4. Why does Allah (s.w.t.) test people?
The topic of Divine trial is an issue of great debate and discussion. The first question that comes to mind is: Are trials not for understanding matters which are obscure, hence eliminating our ignorance? If so, why does Allah (s.w.t.), Who possesses knowledge of the hidden and the manifest of everything within the heavens and the earth, have to examine and test (the people)? Does there exist something, which is concealed from Him and which may become manifest for Him by means of examination?
The answer lies in the fact that the concept of examination with respect to Allah (s.w.t.) is vastly different from that, with respect to us.
Our examinations are that which has been stated above, i.e. for a better comprehension and for clearing away ambiguity and ignorance, whilst the Divine trials are, in reality, development and training.
In the Noble Qur’an there are more than twenty instances of examinations that have been attributed to Allah (s.w.t.). This is a general law (of conduct) of Allah (s.w.t.), implemented by Him for the development of man's hidden abilities (and bringing them from potentiality into actuality), thereby enabling him to progress. Just as iron, for acquiring greater strength, is put into a furnace to make it tempered, similarly man is also nurtured within the furnace of adversities in order that he becomes steadfast.
In reality, the examination of Allah (s.w.t.) resembles the work of an experienced gardener, who sows the seeds in a fertile soil. These seeds, benefiting from the natural bounties, begin to grow gradually - combating adversities, battling unfavourable conditions and enduring violent storms - until they end up in the form of a spray or a copious gargantuan tree, capable of continuing their existence in the face of hardships.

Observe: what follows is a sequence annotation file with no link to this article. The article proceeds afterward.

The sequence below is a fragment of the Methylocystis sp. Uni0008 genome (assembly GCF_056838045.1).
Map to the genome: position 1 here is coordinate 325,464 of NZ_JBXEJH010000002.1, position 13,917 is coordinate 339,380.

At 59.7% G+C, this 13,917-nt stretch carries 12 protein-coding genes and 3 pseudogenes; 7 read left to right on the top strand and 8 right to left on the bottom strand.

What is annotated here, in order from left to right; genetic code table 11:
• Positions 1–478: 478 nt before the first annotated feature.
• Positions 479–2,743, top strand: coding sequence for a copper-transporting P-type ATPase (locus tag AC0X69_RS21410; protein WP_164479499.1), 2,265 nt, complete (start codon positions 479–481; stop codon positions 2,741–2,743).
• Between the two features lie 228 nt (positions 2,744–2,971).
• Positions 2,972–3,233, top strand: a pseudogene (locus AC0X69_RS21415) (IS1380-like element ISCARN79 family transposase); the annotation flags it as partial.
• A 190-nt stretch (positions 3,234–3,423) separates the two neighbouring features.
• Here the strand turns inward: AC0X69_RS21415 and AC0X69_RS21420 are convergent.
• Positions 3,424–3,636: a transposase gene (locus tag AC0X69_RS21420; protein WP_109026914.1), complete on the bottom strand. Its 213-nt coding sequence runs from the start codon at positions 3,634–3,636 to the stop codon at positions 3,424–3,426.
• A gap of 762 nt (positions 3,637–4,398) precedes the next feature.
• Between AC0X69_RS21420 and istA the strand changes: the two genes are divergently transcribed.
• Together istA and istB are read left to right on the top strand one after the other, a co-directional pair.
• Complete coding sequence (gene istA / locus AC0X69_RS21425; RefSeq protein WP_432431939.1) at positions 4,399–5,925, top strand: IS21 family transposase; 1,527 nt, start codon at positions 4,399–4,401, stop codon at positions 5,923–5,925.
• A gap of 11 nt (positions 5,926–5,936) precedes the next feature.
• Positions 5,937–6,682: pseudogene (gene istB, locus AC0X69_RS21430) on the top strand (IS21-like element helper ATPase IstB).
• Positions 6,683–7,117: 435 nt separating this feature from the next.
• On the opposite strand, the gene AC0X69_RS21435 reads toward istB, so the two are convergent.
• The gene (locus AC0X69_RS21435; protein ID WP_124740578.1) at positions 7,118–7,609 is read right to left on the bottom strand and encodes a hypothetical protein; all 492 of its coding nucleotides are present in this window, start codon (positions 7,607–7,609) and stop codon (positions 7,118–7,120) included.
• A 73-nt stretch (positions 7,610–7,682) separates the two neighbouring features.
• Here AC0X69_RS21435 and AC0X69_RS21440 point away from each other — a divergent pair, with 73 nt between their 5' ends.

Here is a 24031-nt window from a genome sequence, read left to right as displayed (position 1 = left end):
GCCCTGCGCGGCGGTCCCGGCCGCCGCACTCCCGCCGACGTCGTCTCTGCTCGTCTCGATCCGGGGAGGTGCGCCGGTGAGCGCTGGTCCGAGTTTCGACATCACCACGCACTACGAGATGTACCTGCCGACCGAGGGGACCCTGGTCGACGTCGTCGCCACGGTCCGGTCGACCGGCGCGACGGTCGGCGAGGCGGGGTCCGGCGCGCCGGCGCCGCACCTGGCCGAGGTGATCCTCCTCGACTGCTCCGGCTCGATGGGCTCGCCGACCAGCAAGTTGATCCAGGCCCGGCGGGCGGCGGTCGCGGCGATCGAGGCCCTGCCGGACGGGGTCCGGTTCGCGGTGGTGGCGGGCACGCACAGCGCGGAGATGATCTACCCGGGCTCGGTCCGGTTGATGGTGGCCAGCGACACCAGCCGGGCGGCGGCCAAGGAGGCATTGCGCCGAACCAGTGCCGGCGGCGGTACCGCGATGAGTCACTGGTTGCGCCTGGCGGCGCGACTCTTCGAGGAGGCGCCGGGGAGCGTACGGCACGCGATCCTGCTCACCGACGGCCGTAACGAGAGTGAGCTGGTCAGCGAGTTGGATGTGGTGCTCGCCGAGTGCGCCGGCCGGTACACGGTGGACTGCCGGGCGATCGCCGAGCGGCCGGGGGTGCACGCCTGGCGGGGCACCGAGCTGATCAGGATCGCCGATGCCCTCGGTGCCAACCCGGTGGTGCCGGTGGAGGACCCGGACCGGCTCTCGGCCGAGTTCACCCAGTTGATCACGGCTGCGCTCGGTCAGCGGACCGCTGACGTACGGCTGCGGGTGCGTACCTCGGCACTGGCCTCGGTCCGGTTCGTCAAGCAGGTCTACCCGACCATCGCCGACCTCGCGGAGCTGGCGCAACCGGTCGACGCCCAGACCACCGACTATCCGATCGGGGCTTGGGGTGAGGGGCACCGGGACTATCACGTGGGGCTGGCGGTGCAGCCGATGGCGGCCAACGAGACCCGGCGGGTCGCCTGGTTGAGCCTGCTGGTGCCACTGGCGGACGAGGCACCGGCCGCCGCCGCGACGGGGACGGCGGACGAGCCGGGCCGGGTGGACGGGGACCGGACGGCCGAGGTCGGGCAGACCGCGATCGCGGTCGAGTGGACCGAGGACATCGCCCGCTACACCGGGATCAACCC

For the purpose of making soldiers tough, militarily, they are made to participate in numerous different exercises and war games, wherein they are subjected to various hardships such as hunger, thirst, heat, chillness, adverse conditions and severe obstacles, in order that they develop into accomplished, conditioned and proficient soldiers.
And this is the secret of Divine examinations.
The Noble Qur’an has asserted this reality, when it says:
وَ لِيَبْـتَلِيَ اللٌّهُ مَا فِي صُدُورِكُمْ وَ لِيُمَحِّصَ مَا فِي قُلُوبِكُمْ وَ اللٌّهُ عَلِيمٌ بِذَاتِ الصُّدُورِ
“And that Allah (s.w.t.) might test what was in your chests and that He might purge what was in your hearts; and Allah (s.w.t.) knows what is in the hearts.”1
The Commander of the Faithful (a.s.), in a statement very profound in meaning regarding the philosophy of Divine trials, says:
وَ إِنْ كَانَ سُبْحَانَهُ أَعْلَمَ بِهِمْ مِنْ أَنْـفُسِهِمْ وَ لٌكِنْ لِتَظْهَرَ الأََفْعَالُ الَّتِي بِهَا يُسْتَحَقُّ الثَّوَابُ وَ الْعِقَابُ.
“Although Allah (s.w.t.) s more aware of their souls than they themselves are, He tries them so that their deeds, which necessitate reward and punishment, become manifest.”2
Accordingly, the internal attributes of man can only be a measure for reward or chastisement when they manifest themselves in man's actions. Allah (s.w.t.) tries man to enable that which he possesses in the interior to become manifest in deed and, his talents and abilities emerge from potentiality into actuality.
In the absence of Divine examination, these talents and abilities would have never flourished, and consequently the fruits of deeds would have never manifested themselves upon the branches of the tree of human existence; and this is the philosophy of Divine trials from the Islamic perspective.3